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What I Must Do Every Friday

The picture above is of my Book.  The Book is my North Star, my compass, my magic wand for imposing order on chaos.  I have had a Book of one sort or another since I was about 8 years old.  As a kid, the book was about my observations of the world, a record of things I didn't want to forget about.  I wrote to myself about the space program, becoming a spy, becoming a witch, becoming a doctor.  In high school, college, and grad school my Books began to transform from a record of long term wishes to the short term tactical strategies needed to attack and conquer my academic responsibilities.

In 1983 I started my first job in high tech sales, selling timesharing services for Control Data.  I kept the notes from all of my sales calls, my to do lists, progress against my quarterly sales quota, etc. In the 30 years since,  I've tried highly structured note-taking "systems" like  the Franklin Planner, but mostly  have used plain lined paper that allows me to structure my time and tasks in a way that makes sense to me.   For the last ten years or so, the Book has been a black Coach portfolio.  This baby is my favorite of all times - with multiple pockets inside and a zipper around the whole thing so stuff doesn't fall out.  In one of its "secret" compartments, I keep notes and photos from my husband and children that remind me who I am outside of work.

The secret of the Book is that there is a code of the Book.  At all times, the book contains a to-do list of long term objectives in order to keep me focused on my more strategic goals.  Throughout the week as I attend meetings, do email, read articles, talk to people, or have occasional bursts of inspiration, I make copious notes.  More importantly, I code the things I have to take action on.  If I put a double asterisk on that puppy, that puppy is getting done. Every Friday, for at least 30 years, I create my to-do list for the coming week.  I review the strategic to-do list, and schedule the tactical items that have to be addressed in the coming week to meet my commitments.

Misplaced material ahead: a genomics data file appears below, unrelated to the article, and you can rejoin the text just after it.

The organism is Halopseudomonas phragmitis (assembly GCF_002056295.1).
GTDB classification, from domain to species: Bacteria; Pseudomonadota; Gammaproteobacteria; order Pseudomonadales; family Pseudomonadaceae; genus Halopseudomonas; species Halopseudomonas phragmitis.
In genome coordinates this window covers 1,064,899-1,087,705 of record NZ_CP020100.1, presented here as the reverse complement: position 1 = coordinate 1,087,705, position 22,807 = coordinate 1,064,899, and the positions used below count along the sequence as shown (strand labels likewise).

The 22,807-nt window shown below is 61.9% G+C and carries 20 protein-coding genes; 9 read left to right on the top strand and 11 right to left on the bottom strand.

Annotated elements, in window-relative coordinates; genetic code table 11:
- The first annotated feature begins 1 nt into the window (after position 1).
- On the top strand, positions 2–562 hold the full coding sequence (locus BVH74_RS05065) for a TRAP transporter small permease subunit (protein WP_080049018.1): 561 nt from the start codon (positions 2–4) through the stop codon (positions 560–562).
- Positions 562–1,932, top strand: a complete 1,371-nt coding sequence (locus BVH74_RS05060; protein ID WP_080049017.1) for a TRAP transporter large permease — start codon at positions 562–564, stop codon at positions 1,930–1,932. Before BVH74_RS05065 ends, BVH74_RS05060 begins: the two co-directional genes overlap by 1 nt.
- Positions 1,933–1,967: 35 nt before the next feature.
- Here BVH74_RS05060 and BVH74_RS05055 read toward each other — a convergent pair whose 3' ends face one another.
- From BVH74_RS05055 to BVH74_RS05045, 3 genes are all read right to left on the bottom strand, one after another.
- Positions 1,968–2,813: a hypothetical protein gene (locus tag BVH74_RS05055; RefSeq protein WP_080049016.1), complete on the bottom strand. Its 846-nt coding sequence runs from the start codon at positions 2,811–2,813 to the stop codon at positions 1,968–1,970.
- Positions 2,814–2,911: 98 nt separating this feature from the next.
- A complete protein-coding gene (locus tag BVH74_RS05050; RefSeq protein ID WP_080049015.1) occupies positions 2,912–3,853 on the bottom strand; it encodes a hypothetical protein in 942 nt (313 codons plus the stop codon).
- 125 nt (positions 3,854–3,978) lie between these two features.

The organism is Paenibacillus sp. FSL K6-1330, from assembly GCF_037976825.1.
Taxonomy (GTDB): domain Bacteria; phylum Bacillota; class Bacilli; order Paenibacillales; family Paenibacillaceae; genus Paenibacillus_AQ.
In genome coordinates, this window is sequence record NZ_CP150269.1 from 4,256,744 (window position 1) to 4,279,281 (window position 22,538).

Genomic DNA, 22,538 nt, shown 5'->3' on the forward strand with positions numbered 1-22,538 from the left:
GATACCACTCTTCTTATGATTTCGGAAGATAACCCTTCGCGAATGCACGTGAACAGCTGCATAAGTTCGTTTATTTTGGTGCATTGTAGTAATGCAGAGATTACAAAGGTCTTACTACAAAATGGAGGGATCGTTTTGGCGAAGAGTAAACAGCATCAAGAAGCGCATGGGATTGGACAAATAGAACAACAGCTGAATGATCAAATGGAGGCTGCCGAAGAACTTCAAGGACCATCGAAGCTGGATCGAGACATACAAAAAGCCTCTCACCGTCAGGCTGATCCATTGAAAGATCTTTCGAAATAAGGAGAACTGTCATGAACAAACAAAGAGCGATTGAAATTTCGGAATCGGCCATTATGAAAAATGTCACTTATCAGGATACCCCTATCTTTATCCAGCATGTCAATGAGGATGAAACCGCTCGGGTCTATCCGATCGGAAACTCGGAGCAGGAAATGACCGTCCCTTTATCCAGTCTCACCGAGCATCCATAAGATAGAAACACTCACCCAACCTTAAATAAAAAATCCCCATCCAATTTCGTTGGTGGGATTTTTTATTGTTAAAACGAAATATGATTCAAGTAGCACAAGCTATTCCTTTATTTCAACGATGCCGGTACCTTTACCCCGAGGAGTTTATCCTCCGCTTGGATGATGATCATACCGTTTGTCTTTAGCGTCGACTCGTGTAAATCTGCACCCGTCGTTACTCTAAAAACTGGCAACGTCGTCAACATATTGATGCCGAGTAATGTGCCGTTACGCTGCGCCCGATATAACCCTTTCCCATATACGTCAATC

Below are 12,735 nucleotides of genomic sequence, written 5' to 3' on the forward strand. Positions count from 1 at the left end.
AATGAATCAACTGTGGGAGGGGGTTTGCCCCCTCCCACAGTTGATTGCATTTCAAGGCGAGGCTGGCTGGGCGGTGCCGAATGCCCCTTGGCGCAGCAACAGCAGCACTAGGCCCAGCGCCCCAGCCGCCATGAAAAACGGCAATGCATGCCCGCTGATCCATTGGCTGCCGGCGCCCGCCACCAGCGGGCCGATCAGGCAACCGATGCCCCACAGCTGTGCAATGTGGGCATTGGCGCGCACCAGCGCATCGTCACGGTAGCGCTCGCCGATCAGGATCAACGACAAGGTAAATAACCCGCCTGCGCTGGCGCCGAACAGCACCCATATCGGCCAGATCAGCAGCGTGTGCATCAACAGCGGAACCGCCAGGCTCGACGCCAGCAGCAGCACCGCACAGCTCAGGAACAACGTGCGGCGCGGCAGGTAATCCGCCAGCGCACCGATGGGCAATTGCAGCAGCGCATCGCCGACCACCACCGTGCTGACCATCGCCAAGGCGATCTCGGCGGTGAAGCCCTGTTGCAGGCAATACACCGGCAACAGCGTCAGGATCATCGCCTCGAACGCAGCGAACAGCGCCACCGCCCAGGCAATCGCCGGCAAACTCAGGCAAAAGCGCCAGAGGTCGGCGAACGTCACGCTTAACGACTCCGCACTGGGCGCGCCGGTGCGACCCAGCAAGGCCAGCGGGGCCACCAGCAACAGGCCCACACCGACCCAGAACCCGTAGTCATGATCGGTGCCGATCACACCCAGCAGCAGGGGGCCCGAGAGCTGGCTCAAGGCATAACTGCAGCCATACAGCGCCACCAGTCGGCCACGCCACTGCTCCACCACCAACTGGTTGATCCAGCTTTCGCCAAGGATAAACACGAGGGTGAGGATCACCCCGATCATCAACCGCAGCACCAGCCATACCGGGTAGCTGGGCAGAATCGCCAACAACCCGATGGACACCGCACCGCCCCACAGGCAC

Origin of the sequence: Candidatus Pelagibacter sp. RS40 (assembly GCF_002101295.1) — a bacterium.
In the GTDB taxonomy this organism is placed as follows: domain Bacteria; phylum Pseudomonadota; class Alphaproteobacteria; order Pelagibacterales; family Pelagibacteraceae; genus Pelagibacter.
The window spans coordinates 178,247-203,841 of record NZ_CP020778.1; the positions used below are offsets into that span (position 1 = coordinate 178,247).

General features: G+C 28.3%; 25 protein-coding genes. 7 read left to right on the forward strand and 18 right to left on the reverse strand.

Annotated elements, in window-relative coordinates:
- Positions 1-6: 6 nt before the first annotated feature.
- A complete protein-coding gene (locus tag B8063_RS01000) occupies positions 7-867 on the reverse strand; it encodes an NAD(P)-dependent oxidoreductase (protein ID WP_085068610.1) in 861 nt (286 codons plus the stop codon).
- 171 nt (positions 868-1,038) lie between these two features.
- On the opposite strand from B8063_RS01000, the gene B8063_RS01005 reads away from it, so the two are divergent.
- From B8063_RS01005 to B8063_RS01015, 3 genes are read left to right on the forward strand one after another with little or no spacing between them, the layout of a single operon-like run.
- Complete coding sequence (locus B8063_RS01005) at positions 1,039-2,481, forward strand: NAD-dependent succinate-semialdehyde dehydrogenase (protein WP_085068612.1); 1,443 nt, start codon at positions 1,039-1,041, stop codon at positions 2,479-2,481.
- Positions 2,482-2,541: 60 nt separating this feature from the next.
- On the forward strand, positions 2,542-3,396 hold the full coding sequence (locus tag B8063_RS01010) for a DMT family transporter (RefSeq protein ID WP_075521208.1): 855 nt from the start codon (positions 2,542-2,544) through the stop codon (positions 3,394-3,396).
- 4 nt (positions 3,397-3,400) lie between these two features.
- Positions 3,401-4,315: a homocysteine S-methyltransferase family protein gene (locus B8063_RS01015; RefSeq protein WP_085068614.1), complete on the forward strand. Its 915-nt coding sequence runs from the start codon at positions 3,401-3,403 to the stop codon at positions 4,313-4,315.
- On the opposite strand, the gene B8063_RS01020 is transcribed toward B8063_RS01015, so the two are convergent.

Folks who've worked for me over the years will tell you that I'm relentless on following up, that I don't forget things.  I forget lots of things, but the Book has a very long memory.

Here's this week's reading list for those of you looking for a little inspiration of your own:

4 words you should never say to your boss:

A new way to read news and a multimillionaire at 17:

The ideal praise to criticism ratio:

The 2 most important words:

How Direct Deposit killed one of life's great joys:

3 Ways To Take Advantage Of The Virtual Workforce via @Forbes

Workforce Burnout: A Corporate and Health Crisis via @HuffPostBiz

Labor Costs Impact Your Business - And Your Customers Too via @hrbartender

Want Better Engagement? It Helps if Employees Know What It Is: via @TLNT_com

Morning Advantage: Why It Pays to Pay Your Employees Well VIA @HarvardBiz

If at First You Don't Succeed, Try, Try, Try Again via @blogging4jobs

#HREOnline: The Telecommuting Tempest via @HRExecMag

Give Workers the Power to Choose: Cave or Commons via @HarvardBiz

10 Things To Do Every Workday via @LinkedIn

Kronites are writing about:

New Time Well Spent #Cartoon: #marchmadness

RT @SmarterCafe: Based on my extraordinary customer experience, there's no doubt @LowesCares. #custexp

RT @WF_Institute: Enough with the #MarchMadness, I have March Malaise

RT @SmarterCafe: Overworked Easter Bunny blues...

All is not equal when it comes to workforce management for retail via @simonmacpherson @KronosUK

Travel Size - Affordable or Refillable? via @ToddBlackHRMS #ACA #AffordableCareAct

Piecing together bits of my broken life via @SmarterCafe

Flaming Forum via @SmarterCafe

@MNCPPC (Maryland-National Capital Park and Planning Commission) Deploys #Kronos in the #Cloud: #KronosCloud

Experience Workforce Innovation That Works at #KronosLive 2013

Register now for our FREE customer event to learn about our latest innovations, make connections, & get valuable tips

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